John L Matthews, who lives in Dobcross, gives his view of the joys of Saddleworth’s unique Whit Weekend.
WHIT FRIDAY is a holiday almost everyone takes voluntarily in my and all the other villages of Saddleworth.
Even in the pouring rain the many hundreds gathered, just as many as if it was bright and sunny. But rather than all the gaily coloured flower print dresses and summer jackets, this time it was black umbrellas, and blue and green waterproof coats.
One young woman wore a bright pink felt hat with a flower, a pink waterproof with dangled coloured beads from her wellies. She is always a smiley person and she dressed the same in the pouring rain, her character coming out in all weathers.
I have no religious connections – in fact I am highly suspicious of the Church. However I love walking down a closed public road en-masse following the church banner. Whitsun is about being witnessed as a Christian. I don’t see myself as a Christian though for sure I have some Christian values.
I am happy to be witnessed walking down the high street. I like it because I look for faces I have not seen in the last year. I say hello to fellow walkers who I rarely see, walking and chatting with them for a short while then moving on to someone else. This is community, somewhere I belong, and I like that.
Also the walking is accompanied by the brass bands of the villages, all excited about the competition that is brewing that afternoon.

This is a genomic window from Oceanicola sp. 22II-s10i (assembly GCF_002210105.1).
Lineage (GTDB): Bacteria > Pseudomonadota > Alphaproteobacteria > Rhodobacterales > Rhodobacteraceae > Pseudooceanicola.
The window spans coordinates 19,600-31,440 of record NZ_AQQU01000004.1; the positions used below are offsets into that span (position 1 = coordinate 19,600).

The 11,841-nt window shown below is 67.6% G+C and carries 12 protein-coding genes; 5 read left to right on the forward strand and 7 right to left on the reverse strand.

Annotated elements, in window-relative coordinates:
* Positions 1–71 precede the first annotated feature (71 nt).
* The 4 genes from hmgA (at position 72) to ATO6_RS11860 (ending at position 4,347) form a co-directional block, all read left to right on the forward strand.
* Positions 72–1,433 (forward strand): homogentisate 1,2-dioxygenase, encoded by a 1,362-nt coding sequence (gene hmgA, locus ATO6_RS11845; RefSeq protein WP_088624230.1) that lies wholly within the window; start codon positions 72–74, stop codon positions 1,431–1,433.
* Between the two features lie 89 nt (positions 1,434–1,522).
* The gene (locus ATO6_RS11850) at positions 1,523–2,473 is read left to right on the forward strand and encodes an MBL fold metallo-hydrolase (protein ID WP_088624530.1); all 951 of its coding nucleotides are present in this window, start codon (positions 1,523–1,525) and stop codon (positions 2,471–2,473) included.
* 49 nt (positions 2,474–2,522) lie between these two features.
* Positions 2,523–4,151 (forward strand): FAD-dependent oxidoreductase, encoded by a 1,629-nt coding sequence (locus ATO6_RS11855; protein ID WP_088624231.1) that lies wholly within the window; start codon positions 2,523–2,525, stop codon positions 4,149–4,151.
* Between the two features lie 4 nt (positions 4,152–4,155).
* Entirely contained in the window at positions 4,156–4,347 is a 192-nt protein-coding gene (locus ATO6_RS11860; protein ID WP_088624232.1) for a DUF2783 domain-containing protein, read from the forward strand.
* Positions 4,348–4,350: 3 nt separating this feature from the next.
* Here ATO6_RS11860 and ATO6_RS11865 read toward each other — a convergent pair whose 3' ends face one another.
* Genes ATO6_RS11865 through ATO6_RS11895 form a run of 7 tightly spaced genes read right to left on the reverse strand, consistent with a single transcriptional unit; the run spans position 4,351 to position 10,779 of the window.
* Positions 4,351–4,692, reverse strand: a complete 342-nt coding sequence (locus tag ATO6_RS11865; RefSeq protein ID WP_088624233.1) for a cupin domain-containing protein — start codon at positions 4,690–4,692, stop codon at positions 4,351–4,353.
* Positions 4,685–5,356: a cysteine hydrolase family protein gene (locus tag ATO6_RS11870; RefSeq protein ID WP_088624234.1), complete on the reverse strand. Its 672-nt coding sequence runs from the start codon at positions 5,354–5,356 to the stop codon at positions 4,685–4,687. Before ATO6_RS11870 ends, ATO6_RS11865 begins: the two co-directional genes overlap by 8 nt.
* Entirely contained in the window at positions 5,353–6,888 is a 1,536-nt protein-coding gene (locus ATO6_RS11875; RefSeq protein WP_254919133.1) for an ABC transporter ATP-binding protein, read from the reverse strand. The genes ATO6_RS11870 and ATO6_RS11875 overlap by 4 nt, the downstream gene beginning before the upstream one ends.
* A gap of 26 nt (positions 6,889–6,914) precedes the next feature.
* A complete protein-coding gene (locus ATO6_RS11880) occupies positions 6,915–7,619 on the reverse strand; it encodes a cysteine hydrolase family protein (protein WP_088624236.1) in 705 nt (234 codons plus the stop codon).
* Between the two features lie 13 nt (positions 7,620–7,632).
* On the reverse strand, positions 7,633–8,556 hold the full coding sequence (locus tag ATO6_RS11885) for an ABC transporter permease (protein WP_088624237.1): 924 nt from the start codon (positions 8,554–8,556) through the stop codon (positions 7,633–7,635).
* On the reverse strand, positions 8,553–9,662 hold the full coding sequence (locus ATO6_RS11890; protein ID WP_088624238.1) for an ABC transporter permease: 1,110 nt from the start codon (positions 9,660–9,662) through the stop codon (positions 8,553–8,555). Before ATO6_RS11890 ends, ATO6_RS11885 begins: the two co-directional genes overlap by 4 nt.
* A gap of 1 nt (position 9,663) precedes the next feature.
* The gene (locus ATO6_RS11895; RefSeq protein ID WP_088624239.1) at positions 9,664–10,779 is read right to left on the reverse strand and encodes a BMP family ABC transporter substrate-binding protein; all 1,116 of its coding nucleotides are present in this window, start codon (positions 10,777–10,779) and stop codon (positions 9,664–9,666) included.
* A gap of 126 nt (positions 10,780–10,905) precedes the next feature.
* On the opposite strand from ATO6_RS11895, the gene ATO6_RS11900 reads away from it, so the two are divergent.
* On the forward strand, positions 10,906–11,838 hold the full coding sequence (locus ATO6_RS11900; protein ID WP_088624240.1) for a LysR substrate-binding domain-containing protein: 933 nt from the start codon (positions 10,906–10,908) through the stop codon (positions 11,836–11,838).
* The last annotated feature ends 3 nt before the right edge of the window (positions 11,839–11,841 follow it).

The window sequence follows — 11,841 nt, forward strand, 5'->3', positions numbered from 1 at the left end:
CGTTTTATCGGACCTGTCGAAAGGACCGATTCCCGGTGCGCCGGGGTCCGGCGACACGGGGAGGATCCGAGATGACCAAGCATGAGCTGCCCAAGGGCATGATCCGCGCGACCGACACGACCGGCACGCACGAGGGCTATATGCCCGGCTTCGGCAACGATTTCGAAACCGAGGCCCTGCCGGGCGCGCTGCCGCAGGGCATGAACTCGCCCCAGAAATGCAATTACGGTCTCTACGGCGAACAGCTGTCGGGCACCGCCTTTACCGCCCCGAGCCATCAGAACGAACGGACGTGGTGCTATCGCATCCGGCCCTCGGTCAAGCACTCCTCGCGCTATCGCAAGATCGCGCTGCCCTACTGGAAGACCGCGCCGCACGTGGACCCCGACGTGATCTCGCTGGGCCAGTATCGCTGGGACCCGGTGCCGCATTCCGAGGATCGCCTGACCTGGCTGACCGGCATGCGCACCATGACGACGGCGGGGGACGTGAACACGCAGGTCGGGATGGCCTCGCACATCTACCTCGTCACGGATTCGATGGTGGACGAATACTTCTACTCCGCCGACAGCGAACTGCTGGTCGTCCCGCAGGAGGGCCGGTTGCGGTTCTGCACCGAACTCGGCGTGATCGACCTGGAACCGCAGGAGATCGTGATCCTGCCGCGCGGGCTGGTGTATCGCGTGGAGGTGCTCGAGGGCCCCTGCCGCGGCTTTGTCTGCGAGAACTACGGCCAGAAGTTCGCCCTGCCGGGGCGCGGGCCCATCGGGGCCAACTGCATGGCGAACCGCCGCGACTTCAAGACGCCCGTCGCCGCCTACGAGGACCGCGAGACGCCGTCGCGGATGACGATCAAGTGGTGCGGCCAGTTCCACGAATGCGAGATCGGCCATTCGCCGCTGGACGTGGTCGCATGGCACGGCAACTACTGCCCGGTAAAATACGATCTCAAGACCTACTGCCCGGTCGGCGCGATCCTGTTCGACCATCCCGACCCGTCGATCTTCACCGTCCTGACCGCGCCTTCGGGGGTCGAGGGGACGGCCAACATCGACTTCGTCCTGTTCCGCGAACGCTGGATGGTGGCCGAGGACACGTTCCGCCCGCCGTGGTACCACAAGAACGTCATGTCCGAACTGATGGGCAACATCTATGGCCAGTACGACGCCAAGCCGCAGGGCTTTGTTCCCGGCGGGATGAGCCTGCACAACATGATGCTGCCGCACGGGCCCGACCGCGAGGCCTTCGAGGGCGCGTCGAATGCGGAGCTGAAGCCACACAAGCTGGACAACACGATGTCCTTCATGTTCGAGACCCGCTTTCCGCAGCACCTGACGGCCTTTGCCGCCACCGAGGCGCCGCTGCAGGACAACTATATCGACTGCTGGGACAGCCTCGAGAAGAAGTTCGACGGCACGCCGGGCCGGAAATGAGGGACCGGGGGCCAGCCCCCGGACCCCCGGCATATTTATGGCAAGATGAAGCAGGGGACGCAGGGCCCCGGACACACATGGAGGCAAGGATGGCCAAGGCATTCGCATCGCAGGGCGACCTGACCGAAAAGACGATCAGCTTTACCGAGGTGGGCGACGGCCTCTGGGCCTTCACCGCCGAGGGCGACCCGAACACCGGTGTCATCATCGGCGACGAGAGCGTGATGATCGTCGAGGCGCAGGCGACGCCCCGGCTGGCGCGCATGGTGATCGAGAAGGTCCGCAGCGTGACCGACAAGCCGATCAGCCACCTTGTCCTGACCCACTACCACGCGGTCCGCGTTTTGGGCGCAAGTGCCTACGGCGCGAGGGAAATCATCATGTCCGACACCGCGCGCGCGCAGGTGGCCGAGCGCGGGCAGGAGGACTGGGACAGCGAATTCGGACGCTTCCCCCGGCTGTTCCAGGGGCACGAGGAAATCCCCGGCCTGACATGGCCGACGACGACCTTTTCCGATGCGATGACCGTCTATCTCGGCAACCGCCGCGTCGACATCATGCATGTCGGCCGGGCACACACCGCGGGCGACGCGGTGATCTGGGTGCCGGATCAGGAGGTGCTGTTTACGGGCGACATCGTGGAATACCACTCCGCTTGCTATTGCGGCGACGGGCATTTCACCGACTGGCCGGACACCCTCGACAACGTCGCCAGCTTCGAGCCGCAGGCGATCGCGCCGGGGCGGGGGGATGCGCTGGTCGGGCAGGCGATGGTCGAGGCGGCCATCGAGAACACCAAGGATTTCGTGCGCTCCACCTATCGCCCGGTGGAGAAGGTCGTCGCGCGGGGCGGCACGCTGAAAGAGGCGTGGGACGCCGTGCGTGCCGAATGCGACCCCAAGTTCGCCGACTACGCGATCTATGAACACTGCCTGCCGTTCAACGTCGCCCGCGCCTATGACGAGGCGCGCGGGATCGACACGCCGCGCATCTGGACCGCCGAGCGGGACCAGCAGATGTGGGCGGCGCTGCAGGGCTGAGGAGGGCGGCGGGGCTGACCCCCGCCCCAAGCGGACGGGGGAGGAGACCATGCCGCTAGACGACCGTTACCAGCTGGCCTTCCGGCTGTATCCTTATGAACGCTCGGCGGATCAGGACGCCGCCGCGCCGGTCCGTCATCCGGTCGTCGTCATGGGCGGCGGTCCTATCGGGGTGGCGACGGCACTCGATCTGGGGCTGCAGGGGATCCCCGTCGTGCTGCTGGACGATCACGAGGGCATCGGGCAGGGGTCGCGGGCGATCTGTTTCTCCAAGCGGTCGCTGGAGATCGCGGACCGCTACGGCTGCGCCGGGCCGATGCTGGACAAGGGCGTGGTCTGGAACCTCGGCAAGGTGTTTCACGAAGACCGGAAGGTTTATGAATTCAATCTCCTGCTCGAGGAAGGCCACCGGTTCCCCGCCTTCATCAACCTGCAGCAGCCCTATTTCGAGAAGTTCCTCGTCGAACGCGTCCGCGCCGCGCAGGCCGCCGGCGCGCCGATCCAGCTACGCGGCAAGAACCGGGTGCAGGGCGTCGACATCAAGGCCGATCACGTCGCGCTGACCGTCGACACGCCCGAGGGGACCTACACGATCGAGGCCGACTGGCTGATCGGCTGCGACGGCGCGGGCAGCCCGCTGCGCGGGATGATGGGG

This is a weekend of tradition! In the afternoon, it is the Brass Band contests – the largest competition of its kind in the world. Right on my doorstep.
This year I saw bands from Finland, New South Wales, Switzerland – plus the world champions Black Dyke, who are preceded by three magnificent trophies, one as impressive as the world cup and no joke, it’s huge!
Out of all the bands I watched, these got a hush sshhh and total silence. They were very crisp, but I thought Marsden Silver were better in fact, more subtle and less in your face, less cocky.
Wandering around the villages, you see young families picnicking, lots of drinking, lots of merriment. And bands walking down the main streets playing jolly music not only to entertain, but to warm up for their competition. They have practiced all year for this event and give it their all.
Some are scratch university bands, playing in fancy dress. One was made entirely of zombies, and instead of playing the official standard in the competition, played Michael Jackson’s Thriller! They got a massive applause! I bet the judges loved hearing that after eight hours of the same tunes.
I watched New South Wales, a huge band all in brand new shiny blue pilots outfits, blast open the Greenfield event with fantastic reception. They then drive off to another village, playing as many competitions as they can.
It’s a brilliant event and quite unique.
As if that was not enough, it’s all topped off by the 40-year-old Saddleworth Beer Walk, keep going unofficially for the last four years by people like me who love it and like to have fun.
A ten-mile walk around local pubs, people dress up in fantastic fancy dress outfits. I walked with a group of fairground Waltzers who span in circles, Noel Edmonds doing a mobile Deal or No Deal, several Wonder Women, two gorgeous Pick and Mix sweet sellers forever giving out packets of sweets, three Wombles, the Knights Templar, a Gorilla, Jimmy Hendrix, some 70’s Dudesters.
The best bit was walkers commentating on a quiet game of bowls at Dobcross Band Club who had opened especially to provide the walkers beer.
I walked it with the dog starting in civvies, quickly nipping into the village charity shop to buy an oversized pink and gold dressing gown, rubber ring and goggles, re-joining the group as an eccentric bather, and feeling more a part of it having had a couple of pints of real ale.
I think the Beer Walk is here to stay! Find out more on their unofficial group.
John is thinking about making a video about the unique Whit Weekend. Get in touch with your ideas and help: email@example.com and please mark any e-mails BAND